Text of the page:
Ryanair Roulette #1: Baden-Baden

Fun fact: I have never gone to Germany on purpose. I’ve often ended up there because it’s in between other places, or because flying into Frankfurt was cheaper than flying into anywhere else, or for a work thing or a conference. But I’ve never really headed there just because I wanted to go there, and, if I’m being perfectly frank(-furter), I’ve never really been interested in exploring it much.

But Baden-Baden was the first spin of my whimsy-wheel, so to Germany I went! It feels somehow appropriate given that a) I’ve never even heard of it, b) it’s somewhere I’d never wind up otherwise, and c) it’s famed for its ridiculous casino.

Yes, I played actual roulette on my first Ryanair Roulette trip. I’m pretty pleased with how that worked out.


Let’s see how everything else played out!

Deliciousness of wine: ⭐️⭐️

Well, I did fly home with a hangover, but I’m not sure that’s a good indicator of anything, since I can’t even count the number of flights I’ve taken with a hangover. (I can probably count the number I’ve taken drunk, but it’s a smidge higher than I’d like to admit, so I shan’t.)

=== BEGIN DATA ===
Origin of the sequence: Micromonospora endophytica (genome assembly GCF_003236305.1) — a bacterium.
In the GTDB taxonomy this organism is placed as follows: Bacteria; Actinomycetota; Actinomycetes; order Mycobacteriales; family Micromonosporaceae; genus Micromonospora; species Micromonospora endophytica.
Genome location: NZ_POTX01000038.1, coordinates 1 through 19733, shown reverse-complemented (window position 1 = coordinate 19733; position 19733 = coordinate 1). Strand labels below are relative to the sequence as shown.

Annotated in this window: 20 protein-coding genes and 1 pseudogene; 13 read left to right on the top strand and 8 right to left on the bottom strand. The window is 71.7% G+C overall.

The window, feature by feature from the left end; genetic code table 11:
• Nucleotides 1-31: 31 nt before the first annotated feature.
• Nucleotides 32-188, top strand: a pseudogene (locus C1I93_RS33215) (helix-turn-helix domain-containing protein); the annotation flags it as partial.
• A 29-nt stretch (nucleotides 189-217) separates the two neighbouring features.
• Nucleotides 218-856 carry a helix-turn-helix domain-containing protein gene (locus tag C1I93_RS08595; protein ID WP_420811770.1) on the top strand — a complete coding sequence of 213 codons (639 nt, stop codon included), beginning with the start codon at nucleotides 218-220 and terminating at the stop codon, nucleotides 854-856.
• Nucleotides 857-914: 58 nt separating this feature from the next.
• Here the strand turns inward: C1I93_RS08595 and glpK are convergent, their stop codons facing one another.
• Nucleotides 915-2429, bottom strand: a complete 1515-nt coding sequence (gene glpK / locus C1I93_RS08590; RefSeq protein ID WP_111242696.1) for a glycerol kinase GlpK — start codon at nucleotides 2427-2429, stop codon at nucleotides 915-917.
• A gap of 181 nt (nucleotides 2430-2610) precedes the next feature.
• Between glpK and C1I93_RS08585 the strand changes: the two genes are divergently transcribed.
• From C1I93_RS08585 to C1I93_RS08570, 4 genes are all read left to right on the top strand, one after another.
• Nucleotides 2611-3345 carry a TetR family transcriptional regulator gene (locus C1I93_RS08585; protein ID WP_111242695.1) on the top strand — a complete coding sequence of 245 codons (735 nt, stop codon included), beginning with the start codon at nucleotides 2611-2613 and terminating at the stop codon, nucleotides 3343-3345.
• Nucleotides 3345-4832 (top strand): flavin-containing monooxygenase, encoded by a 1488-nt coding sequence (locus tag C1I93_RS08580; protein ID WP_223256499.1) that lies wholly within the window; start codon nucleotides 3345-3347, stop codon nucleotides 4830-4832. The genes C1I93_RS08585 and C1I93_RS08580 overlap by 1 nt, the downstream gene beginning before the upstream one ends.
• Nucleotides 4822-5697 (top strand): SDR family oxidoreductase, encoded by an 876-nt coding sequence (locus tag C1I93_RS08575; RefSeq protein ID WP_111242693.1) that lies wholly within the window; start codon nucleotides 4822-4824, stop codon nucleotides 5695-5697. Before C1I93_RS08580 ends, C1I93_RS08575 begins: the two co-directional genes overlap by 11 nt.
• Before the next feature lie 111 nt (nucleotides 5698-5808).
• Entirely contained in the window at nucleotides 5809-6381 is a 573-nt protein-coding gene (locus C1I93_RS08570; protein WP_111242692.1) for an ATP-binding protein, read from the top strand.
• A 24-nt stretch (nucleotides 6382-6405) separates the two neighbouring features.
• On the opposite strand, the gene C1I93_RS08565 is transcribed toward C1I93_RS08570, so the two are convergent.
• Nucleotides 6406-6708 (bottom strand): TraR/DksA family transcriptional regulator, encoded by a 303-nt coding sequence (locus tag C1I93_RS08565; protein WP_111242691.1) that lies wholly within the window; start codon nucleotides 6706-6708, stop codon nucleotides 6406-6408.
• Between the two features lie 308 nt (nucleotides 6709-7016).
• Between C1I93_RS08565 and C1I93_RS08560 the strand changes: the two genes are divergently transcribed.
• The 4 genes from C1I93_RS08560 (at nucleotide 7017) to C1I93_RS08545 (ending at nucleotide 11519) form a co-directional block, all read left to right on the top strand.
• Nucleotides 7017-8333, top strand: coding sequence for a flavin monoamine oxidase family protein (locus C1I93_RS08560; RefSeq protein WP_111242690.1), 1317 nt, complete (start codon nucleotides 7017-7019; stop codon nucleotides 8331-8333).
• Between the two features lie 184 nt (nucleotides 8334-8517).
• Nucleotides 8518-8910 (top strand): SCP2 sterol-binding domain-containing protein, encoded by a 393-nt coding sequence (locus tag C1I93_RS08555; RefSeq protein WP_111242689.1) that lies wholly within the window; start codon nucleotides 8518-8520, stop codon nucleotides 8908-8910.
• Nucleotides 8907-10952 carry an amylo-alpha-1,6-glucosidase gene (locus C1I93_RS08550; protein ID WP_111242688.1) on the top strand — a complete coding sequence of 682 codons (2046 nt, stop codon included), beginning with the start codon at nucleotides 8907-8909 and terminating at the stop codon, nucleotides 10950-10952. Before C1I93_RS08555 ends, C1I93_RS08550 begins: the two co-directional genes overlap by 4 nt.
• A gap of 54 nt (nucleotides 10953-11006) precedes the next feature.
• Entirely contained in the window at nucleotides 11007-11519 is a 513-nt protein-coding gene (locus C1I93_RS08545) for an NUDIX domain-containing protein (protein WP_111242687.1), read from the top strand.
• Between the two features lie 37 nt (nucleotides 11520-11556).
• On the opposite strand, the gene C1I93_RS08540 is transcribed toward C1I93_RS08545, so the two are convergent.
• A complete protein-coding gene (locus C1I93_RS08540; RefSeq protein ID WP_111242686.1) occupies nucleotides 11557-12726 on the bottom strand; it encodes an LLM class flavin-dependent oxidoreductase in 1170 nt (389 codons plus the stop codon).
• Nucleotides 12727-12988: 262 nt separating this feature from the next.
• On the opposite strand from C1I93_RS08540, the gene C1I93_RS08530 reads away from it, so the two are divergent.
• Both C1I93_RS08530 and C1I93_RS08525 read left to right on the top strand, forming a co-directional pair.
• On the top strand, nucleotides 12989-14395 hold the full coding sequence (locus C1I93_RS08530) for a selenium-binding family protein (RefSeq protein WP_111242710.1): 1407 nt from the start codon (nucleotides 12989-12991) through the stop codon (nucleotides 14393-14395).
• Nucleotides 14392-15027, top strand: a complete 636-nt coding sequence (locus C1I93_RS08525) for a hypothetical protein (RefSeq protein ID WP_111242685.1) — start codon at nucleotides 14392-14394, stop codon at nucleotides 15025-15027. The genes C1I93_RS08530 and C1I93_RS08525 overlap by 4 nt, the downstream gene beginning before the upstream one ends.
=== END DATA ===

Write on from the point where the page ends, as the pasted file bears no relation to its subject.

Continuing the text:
Baden-Baden is actually near some pretty good wine-producing parts of Germany, so the wine was pretty available and pretty decent. That said, best of luck finding anything open even remotely close to late-night. Myself and my partner-in-crime got to town around midnight, utterly starving, and there was a single bar open, who were kind enough to serve us a bowl of chips and some mayonnaise. Turned out to be a pretty great little pub with good flammkuchen and the most fantastic cherry sorbet I’ve ever tasted, but the rest of the town was a total ghost town past ten.

The casino, which we went to because it seemed the thing to do, had a €26 minimum to use a card at the bar, so we bought overpriced beers instead. Apparently I loathe gambling and don’t understand the point, but the people-watching was pretty worthwhile, particularly if you stand around like a creep and make up elaborate back-stories for the most interesting characters wandering about.

Run-friendliness: ⭐️⭐️⭐️

My default behaviour when looking for a good running path is to seek out a river, because the paths are almost always pretty and they’re generally at least flat-ish. I live in Edinburgh, so this is basically the only sensible approach that won’t lead to my running up a bloody cliff.

Baden-Baden is like 90% hills too, so I was a little concerned I’d be running some really lovely but paths while my legs slowly fell off. As it turned out, I found a tiny little man-made stream that wound through town and gave it a go. As it turned out, it was perfect: flat and pretty, and I could stretch it into a good 5k run if I ran across a bridge or two and looped around, or ran through an Alice-in-Wonderland style hedge maze that sat to one side of the river.

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Lichtentaler Allee. Mountains to the left, river to the right.